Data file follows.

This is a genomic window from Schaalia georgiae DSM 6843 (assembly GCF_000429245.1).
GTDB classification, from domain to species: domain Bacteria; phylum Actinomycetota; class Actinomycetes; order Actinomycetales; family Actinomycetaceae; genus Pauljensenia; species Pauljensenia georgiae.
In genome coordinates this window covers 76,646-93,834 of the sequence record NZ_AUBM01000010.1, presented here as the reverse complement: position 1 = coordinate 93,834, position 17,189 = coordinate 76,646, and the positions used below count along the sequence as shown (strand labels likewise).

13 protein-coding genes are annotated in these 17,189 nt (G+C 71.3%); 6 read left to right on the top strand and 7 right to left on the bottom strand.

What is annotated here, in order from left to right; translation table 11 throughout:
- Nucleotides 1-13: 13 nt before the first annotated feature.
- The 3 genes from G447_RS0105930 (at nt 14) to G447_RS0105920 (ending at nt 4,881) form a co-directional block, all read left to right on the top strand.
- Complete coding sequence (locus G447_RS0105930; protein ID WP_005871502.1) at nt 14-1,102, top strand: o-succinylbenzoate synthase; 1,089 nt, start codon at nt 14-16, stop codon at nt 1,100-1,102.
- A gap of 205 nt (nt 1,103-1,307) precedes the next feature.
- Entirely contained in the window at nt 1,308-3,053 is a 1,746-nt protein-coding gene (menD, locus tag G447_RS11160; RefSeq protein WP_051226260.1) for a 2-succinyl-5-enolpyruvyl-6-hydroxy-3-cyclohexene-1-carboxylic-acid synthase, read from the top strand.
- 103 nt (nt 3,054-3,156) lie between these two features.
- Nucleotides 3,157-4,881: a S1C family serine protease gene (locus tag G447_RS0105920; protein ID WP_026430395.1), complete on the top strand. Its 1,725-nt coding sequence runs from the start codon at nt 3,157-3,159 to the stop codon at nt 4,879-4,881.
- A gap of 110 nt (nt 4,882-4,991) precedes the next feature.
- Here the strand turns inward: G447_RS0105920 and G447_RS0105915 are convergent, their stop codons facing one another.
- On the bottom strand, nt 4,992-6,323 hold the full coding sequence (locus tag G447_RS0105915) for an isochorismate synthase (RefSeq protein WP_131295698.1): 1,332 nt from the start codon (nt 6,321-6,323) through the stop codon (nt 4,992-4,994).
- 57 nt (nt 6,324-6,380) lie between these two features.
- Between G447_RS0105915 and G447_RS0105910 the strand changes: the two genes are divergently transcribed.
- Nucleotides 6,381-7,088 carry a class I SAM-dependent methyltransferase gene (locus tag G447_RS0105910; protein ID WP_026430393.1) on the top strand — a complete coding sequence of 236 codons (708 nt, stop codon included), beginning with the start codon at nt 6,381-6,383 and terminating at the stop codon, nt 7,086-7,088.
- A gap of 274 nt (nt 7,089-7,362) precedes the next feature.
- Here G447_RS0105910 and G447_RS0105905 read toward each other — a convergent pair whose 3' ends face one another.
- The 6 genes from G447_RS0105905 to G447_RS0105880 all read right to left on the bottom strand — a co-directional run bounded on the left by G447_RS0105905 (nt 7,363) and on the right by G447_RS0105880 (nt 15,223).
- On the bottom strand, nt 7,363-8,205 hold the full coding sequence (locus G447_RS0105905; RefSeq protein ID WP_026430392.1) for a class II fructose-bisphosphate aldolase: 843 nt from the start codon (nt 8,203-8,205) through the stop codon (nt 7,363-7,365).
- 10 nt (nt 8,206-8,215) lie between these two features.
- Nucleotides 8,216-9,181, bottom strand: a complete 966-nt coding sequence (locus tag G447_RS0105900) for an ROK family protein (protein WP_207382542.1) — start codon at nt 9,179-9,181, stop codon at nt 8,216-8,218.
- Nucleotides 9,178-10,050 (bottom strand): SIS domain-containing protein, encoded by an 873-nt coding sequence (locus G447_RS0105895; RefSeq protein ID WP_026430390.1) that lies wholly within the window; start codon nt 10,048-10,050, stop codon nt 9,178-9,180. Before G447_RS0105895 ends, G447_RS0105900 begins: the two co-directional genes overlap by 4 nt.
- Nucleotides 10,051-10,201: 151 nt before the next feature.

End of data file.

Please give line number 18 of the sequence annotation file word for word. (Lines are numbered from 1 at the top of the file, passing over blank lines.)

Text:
- Nucleotides 6,381-7,088 carry a class I SAM-dependent methyltransferase gene (locus tag G447_RS0105910; protein ID WP_026430393.1) on the top strand — a complete coding sequence of 236 codons (708 nt, stop codon included), beginning with the start codon at nt 6,381-6,383 and terminating at the stop codon, nt 7,086-7,088.